Apple And The FBI: Intended And Unintended Consequences Of An iPhone Backdoor

A federal judge ordered Apple to comply with the FBI’s request for technical assistance in the recovery of data from the San Bernardino gunman’s iPhone 5C. The FBI wants Apple to create a custom backdoored firmware for the iPhone 5C that will disable some security features such as the PIN rate limiters and the feature that auto-erases after 10 failed attempts. Then, it wants Apple to push that update to certain phones so the FBI can brute-force them in minutes or hours. This sort of request has both intended (by the FBI) and unintended consequences.

Intended Consequences

De Facto Two-Century Old Backdoor Law

The FBI used the All Writs Act of 1789 to convince a federal judge to compel Apple to unlock an iPhone 5C. If the request stands, it could create a major precedent for how the FBI will deal with technology companies from now on.

“The implications of the government’s demands are chilling. If the government can use the All Writs Act to make it easier to unlock your iPhone, it would have the power to reach into anyone’s device to capture their data. The government could extend this breach of privacy and demand that Apple build surveillance software to intercept your messages, access your health records or financial data, track your location, or even access your phone’s microphone or camera without your knowledge,” said Apple in an open letter.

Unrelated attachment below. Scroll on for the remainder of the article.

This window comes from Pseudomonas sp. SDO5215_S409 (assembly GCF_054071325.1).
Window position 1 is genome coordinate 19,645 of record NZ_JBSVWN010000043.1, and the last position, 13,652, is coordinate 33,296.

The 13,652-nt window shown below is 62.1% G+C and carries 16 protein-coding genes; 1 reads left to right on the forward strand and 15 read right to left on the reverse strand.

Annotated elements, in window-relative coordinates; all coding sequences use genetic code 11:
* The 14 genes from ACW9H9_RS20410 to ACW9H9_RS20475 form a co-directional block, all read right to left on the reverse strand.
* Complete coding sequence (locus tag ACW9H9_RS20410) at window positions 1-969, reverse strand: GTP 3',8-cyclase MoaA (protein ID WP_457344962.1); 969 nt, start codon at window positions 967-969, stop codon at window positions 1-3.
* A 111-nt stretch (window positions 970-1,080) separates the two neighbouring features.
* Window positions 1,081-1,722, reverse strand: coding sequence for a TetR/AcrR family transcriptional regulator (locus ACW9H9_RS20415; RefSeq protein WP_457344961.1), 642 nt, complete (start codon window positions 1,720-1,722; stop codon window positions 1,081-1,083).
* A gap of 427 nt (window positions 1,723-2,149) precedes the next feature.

The FBI hasn’t succeeded in getting Congress to pass a law to backdoor encryption, but if it’s able to force companies to comply with its requests to unlock devices no matter what, then that would be just as good from the FBI’s perspective. It would appear that this is exactly why the FBI wants this case to become a precedent and why it’s fighting so hard against Apple on this.

Weak Security Everywhere

The FBI is “lucky” here, because the iPhone in question is an older version that didn’t have a “Secure Enclave” and some of the stronger encryption features. The encryption and security of the newer iPhones is supposedly protected by the Secure Enclave even against tampering from Apple itself. That would mean Apple couldn’t weaken the security of these devices even if it wanted to.

However, if the FBI gets its way, it could use the example of this case as a precedent for similar cases in the future. If judges presiding over those cases don’t understand the difference between the new and the older iPhones’ security, and why Apple could help the FBI unlock it then but can’t anymore, then Apple could be forced to weaken the security of its iPhones in a more permanent way.